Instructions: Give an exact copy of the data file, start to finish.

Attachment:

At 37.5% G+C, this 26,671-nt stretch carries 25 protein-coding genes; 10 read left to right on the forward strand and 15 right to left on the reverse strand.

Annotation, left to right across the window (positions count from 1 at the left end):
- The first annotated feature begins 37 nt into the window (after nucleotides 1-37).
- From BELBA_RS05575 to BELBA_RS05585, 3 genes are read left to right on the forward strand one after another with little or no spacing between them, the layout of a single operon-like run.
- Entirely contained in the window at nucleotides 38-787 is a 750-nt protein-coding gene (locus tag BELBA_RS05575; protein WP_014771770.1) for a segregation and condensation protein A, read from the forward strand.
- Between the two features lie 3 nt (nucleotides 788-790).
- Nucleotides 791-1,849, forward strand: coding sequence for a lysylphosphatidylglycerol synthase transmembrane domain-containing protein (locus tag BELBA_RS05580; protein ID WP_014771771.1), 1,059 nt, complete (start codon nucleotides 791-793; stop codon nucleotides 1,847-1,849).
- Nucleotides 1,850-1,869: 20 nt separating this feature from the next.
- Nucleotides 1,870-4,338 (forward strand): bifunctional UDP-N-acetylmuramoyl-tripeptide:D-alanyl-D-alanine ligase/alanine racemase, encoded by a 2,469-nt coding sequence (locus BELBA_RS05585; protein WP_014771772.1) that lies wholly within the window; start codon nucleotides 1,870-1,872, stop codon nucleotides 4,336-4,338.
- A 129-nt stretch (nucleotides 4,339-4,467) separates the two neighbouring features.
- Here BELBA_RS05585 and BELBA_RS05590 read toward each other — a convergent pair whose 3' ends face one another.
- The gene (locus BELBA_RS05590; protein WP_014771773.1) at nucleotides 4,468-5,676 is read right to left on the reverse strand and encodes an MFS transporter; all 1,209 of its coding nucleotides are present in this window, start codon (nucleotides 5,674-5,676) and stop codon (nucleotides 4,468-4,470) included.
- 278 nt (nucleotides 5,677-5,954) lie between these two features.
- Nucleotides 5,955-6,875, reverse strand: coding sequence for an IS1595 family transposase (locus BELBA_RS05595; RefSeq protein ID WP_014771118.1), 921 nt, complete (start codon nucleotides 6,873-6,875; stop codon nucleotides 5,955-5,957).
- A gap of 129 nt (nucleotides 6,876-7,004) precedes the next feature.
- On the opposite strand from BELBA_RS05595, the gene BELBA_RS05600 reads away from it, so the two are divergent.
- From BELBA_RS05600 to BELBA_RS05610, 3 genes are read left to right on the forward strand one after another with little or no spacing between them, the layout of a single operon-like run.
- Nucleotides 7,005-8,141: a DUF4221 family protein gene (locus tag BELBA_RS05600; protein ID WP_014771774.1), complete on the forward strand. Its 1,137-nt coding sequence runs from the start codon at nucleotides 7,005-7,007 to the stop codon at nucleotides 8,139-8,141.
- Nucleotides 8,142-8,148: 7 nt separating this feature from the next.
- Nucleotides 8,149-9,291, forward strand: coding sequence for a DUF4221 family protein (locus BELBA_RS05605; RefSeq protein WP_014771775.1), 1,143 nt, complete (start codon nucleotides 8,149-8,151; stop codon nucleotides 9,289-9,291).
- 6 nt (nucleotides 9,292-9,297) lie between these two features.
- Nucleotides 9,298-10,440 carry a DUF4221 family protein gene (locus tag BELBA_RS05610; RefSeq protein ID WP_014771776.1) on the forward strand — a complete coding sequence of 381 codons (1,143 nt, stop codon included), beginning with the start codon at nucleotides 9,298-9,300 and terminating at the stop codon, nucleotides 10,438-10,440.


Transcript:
At 37.5% G+C, this 26,671-nt stretch carries 25 protein-coding genes; 10 read left to right on the forward strand and 15 right to left on the reverse strand.

Annotation, left to right across the window (positions count from 1 at the left end):
- The first annotated feature begins 37 nt into the window (after nucleotides 1-37).
- From BELBA_RS05575 to BELBA_RS05585, 3 genes are read left to right on the forward strand one after another with little or no spacing between them, the layout of a single operon-like run.
- Entirely contained in the window at nucleotides 38-787 is a 750-nt protein-coding gene (locus tag BELBA_RS05575; protein WP_014771770.1) for a segregation and condensation protein A, read from the forward strand.
- Between the two features lie 3 nt (nucleotides 788-790).
- Nucleotides 791-1,849, forward strand: coding sequence for a lysylphosphatidylglycerol synthase transmembrane domain-containing protein (locus tag BELBA_RS05580; protein ID WP_014771771.1), 1,059 nt, complete (start codon nucleotides 791-793; stop codon nucleotides 1,847-1,849).
- Nucleotides 1,850-1,869: 20 nt separating this feature from the next.
- Nucleotides 1,870-4,338 (forward strand): bifunctional UDP-N-acetylmuramoyl-tripeptide:D-alanyl-D-alanine ligase/alanine racemase, encoded by a 2,469-nt coding sequence (locus BELBA_RS05585; protein WP_014771772.1) that lies wholly within the window; start codon nucleotides 1,870-1,872, stop codon nucleotides 4,336-4,338.
- A 129-nt stretch (nucleotides 4,339-4,467) separates the two neighbouring features.
- Here BELBA_RS05585 and BELBA_RS05590 read toward each other — a convergent pair whose 3' ends face one another.
- The gene (locus BELBA_RS05590; protein WP_014771773.1) at nucleotides 4,468-5,676 is read right to left on the reverse strand and encodes an MFS transporter; all 1,209 of its coding nucleotides are present in this window, start codon (nucleotides 5,674-5,676) and stop codon (nucleotides 4,468-4,470) included.
- 278 nt (nucleotides 5,677-5,954) lie between these two features.
- Nucleotides 5,955-6,875, reverse strand: coding sequence for an IS1595 family transposase (locus BELBA_RS05595; RefSeq protein ID WP_014771118.1), 921 nt, complete (start codon nucleotides 6,873-6,875; stop codon nucleotides 5,955-5,957).
- A gap of 129 nt (nucleotides 6,876-7,004) precedes the next feature.
- On the opposite strand from BELBA_RS05595, the gene BELBA_RS05600 reads away from it, so the two are divergent.
- From BELBA_RS05600 to BELBA_RS05610, 3 genes are read left to right on the forward strand one after another with little or no spacing between them, the layout of a single operon-like run.
- Nucleotides 7,005-8,141: a DUF4221 family protein gene (locus tag BELBA_RS05600; protein ID WP_014771774.1), complete on the forward strand. Its 1,137-nt coding sequence runs from the start codon at nucleotides 7,005-7,007 to the stop codon at nucleotides 8,139-8,141.
- Nucleotides 8,142-8,148: 7 nt separating this feature from the next.
- Nucleotides 8,149-9,291, forward strand: coding sequence for a DUF4221 family protein (locus BELBA_RS05605; RefSeq protein WP_014771775.1), 1,143 nt, complete (start codon nucleotides 8,149-8,151; stop codon nucleotides 9,289-9,291).
- 6 nt (nucleotides 9,292-9,297) lie between these two features.
- Nucleotides 9,298-10,440 carry a DUF4221 family protein gene (locus tag BELBA_RS05610; RefSeq protein ID WP_014771776.1) on the forward strand — a complete coding sequence of 381 codons (1,143 nt, stop codon included), beginning with the start codon at nucleotides 9,298-9,300 and terminating at the stop codon, nucleotides 10,438-10,440.